Take the slice of South Dade that’s now looking at cityhood. It stretches 11 miles from Southwest 120th to Southwest 232nd streets, mostly west of US 1. Ten years ago the county commission froze all new cities, including five areas that wanted to be cities and everywhere else, including South Dade. After the commission lifted the ban, the county allowed nine areas to study cityhood. South Dade was one.

The county commission in 2013 allowed the South Dade study. Then it had to be consulted to approve more study, provided that two years more would be maximum. Those two years are about up and now the county is about to add an absolutely final year. But by charter it can’t do even that for another six weeks.

Every step will require another county approval.

Meanwhile, most of the other cityhood studies fell apart. Those areas don’t have hometown governments, and the county must provide the very local services and attention that virtually every city gives residents.

Universal hometown governments that leave an increasingly strapped county with less on its plate should be near the top of charter review concerns. It’s way too hard to create new cities, too slow, and too much under the thumb of the county. Even if a charter review recommends countywide hometowns, in fact, the county commission can kill it rather than let voters decide.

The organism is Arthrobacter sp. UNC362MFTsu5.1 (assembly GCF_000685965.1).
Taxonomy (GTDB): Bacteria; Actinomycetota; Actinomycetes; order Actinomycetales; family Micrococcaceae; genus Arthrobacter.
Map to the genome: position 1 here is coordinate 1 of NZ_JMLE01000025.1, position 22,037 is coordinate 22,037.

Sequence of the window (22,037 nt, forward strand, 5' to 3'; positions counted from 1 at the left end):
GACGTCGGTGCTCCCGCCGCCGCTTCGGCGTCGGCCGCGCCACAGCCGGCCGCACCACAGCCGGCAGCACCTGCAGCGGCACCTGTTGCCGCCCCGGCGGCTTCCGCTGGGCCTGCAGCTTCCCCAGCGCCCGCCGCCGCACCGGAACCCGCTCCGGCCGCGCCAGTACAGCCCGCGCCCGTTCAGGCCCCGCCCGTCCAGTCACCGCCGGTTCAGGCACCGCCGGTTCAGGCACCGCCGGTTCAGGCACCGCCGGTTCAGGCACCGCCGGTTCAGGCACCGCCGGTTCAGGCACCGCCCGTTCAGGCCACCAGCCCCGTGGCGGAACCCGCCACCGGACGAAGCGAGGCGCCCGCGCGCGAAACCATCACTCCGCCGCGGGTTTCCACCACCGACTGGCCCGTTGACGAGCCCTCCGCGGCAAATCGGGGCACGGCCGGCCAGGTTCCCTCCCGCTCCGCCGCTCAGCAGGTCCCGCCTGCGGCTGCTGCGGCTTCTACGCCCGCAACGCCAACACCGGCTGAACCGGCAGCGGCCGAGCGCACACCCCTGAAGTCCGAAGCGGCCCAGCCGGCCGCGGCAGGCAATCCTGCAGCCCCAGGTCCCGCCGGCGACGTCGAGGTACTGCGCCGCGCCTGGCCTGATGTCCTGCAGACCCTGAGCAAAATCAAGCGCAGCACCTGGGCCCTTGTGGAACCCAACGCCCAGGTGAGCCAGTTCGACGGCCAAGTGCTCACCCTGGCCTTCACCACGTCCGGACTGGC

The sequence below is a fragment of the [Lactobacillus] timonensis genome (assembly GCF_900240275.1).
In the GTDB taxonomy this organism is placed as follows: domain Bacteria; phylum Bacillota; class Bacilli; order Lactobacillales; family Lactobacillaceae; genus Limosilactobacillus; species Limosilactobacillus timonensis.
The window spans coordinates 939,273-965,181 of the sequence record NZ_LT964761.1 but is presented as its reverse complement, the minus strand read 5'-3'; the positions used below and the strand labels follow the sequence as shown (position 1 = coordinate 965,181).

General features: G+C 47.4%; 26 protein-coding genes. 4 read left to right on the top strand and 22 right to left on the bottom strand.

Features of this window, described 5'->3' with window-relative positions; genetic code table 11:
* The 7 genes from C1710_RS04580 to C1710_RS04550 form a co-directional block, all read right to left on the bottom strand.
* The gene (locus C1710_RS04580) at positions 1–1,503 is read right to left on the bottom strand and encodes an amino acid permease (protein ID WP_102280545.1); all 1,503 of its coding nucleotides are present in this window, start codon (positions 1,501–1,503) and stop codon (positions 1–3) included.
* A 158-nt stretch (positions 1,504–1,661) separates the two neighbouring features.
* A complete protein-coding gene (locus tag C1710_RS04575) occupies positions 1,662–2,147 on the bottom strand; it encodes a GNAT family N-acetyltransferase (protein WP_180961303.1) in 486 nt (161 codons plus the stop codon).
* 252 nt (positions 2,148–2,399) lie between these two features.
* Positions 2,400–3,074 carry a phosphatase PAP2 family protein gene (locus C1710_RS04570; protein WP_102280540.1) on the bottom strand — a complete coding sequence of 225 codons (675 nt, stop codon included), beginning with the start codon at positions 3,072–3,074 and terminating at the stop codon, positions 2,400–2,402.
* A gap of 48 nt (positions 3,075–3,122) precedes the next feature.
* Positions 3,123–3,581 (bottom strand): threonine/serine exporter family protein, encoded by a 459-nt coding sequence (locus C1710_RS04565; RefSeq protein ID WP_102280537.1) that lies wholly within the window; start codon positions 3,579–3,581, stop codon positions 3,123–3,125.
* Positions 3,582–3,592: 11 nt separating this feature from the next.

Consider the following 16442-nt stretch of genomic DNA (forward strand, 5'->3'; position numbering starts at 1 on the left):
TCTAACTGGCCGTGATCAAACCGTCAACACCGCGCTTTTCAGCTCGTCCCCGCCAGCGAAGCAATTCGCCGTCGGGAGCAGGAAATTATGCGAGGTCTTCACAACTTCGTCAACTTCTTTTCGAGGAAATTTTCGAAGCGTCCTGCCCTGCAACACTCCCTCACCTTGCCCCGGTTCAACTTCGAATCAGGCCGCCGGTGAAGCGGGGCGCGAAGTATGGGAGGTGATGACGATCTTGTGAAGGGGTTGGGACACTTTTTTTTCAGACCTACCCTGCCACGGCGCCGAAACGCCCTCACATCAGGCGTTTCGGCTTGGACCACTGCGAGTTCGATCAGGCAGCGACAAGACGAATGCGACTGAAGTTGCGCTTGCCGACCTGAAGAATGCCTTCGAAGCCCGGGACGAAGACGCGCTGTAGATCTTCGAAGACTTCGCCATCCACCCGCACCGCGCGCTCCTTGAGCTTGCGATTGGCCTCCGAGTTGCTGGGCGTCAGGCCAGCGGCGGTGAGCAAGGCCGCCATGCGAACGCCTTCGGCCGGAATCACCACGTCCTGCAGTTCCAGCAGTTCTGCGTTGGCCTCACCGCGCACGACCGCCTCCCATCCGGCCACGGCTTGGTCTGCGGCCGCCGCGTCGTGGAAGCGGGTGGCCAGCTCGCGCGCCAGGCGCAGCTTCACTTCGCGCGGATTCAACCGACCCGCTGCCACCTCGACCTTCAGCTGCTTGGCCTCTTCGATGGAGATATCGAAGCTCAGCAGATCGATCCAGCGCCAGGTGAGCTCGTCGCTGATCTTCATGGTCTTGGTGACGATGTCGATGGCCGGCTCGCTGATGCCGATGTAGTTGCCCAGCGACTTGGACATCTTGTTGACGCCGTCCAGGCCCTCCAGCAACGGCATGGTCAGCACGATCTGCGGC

But just imagine a county with a big-picture, long-range mentality and what living there could be.

Of course, there’s no guarantee that, even without hyper-local concerns, county hall would always plan ahead and then work its plan. We are only human.

But the odds would be far better if we gave the county a fighting chance to think regionally, look at the key issues, plan a future and then follow through. Today, it has no chance.

So, ask our charter team: Don’t our citizens deserve both very good very local government and a shot at overarching big-picture governance?

Give them a chance at both.

One Response to For big picture’s sake, examine cityhood for all of county

  1. Fredric

    July 12, 2017 at 8:41 pm

    What makes more sense is to annex developed areas of unincorporated Miami-Dade County into the City of Miami. A large and cohesive city that covers at least a couple of hundred square miles of land area and is not hemmed in by competing cities or suburbs works very well for a region. It is the formula that has been followed in states like Texas, Arizona and more recently, North Carolina with great success in those states.

    Allowing a city such as Miami to become hemmed in by independent, competing and often hostile incorporated cities is invariably a death sentence for the major, central city in a region or county and eventually for the region as a whole. Exhibit A would be Detroit, where the tax base has all but died and the problems are obviously immense and Exhibit B would be Chicago, which is now going down the same, sad path. Those cities are totally surrounded by hostile suburbs and thus cannot adequately expand their tax bases, thus only perpetuating the cycle of crime, poverty and eventually, bankruptcy.

    Today’s City of Miami is basically the same physical size as it was in the 1920s. And because of its extremely small size, in spite of all the development downtown and elsewhere, it is still listed as one of America’s poorest big cities because of its limited size and the decay in so many neighborhoods that are contained within the city proper but have not aged well over the past 100 years or so.